Growing Eggplants Indoors

If you’ve been following the tips presented in our previous articles, then there’s a good chance you’ve sharpened your gardening skills and are experiencing the joy of nurturing a thriving green thumb.  The best way to take your gardening skills to the next level is to extend your harvest and make the most of your garden space.

Choosing to grow eggplants in your garden is a great way of fulfilling that vision. These plants bear small to medium-sized fruits and grow relatively well in containers and raised beds; thus, making them an excellent plant to harvest in your indoor garden.

Rich in dietary fiber, vitamin B1, and copper, not only are eggplants highly nutritious but they also make for the perfect grilled dish to go on the side. So read on to learn out tips for growing eggplants indoors.

Fertilizing the Soil for Your Eggplants

Eggplants are mostly warm-seasoned plants and grow best in sunny and well- drained conditions. Although raised beds that are treated with high-quality manure and compost are generally more preferred, eggplants grow relatively well in containers that are fed with fertile soil too (preferably with a pH level that ranges between 6.3 and 6.8).

Having a coarse and leathery texture, the leaves of eggplants are built to endure harsh and warm conditions. Despite this, it’s best to enrich your soil with a generous mulch of hay, shredded dry leaves, and other biodegradable materials regularly. Not only will doing this help the soil keep cool but it will also help lock moisture and tame any weeds.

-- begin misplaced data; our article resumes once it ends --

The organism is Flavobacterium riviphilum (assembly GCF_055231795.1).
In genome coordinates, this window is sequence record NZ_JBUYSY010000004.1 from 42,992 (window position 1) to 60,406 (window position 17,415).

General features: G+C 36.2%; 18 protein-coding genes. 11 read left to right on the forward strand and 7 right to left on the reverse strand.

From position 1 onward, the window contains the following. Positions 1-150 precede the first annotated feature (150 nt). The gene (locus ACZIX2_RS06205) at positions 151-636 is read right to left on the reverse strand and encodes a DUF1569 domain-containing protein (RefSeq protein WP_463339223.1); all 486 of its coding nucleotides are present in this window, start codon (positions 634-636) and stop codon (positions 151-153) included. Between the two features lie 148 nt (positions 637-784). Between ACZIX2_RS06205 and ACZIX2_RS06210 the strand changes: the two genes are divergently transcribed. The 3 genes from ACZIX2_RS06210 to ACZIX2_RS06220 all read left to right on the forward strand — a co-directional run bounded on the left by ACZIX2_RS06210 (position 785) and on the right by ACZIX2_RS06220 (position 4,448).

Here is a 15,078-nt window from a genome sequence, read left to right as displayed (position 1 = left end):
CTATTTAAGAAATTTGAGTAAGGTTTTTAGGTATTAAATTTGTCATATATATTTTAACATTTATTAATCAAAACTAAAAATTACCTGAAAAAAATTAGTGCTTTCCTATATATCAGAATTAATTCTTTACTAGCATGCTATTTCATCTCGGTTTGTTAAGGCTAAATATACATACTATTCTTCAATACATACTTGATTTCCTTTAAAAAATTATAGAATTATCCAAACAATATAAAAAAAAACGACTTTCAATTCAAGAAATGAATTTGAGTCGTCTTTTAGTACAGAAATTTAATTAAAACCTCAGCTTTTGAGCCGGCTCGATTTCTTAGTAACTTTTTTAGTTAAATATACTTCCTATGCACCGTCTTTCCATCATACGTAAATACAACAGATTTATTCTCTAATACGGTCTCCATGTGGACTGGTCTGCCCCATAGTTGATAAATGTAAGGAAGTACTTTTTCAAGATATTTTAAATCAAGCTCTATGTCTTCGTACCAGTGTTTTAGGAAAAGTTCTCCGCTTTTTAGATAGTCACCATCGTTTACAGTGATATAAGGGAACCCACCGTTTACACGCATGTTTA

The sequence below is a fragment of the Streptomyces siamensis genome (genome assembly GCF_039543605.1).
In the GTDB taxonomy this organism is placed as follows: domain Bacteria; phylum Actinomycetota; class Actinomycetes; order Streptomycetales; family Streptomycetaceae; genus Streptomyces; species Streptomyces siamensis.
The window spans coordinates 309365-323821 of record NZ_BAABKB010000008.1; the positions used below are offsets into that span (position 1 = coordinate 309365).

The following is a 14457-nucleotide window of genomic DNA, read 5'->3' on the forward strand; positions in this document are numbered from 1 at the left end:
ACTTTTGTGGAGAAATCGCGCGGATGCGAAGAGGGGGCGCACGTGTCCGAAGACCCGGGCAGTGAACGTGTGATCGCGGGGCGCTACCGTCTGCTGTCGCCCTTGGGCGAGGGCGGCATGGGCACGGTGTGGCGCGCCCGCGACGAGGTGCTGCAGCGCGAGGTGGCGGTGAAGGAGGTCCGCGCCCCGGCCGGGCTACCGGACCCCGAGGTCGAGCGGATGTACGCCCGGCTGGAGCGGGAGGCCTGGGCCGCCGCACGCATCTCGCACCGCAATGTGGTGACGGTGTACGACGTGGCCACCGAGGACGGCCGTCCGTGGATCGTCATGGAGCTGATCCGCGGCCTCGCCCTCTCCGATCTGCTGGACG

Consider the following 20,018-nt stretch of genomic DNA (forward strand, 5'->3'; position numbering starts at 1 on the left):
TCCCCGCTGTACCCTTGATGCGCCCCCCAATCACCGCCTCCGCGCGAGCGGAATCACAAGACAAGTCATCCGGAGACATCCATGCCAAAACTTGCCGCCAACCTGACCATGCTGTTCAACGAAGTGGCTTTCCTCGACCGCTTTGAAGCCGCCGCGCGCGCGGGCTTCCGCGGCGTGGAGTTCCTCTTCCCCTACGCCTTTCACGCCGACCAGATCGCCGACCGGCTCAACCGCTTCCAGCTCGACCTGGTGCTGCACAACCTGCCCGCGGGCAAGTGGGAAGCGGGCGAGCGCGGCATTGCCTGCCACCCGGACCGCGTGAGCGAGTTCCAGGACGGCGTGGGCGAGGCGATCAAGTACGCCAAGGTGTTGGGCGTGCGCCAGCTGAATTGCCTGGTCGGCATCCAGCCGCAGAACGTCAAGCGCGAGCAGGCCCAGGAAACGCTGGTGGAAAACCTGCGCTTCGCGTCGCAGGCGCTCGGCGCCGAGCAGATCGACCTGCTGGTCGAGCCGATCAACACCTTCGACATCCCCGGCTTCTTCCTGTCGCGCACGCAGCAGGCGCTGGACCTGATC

Planting and Providing Care for Your Eggplants

Since eggplant is predominantly a summer-thriving plant, people living in colder climates must try and increase the ambient temperature surrounding the plant. Growing plants in row covers or in large and dark-colored containers is an excellent way of achieving this.

Generally speaking, eggplants grow into tall and angular plants. Therefore, it makes sense to space them between 24 and 36 inches apart. While setting the saplings in containers, make sure you add at least 2 inches of compost so as to hold moisture and fertilize the soil. You might also want to feed the soil with regular liquid plant food so as to ensure it is well-nourished at all times.

Harvesting and Storing Your Eggplants

Experts recommend keeping a close eye on your plant’s seeds before harvesting. An eggplant which is ready to be harvested will spout small seeds as well as a hard flesh inside.

While a fruit with no seeds indicates it’s immature, a fruit with rather large seeds indicates it’s over ripe. Your best bet is to harvest your eggplant when it stops growing larger in size. Additionally, a perfect and ripe fruit that is ready to be harvested will sport a glossy skin as well as a sprinkle of well-formed yet small and immature seeds inside.

While harvesting, always harvest your eggplants using pruning shears as opposed to plucking or tugging at them by hand. Once harvested, you can rinse them clean, pat them dry, and refrigerate them for several days.


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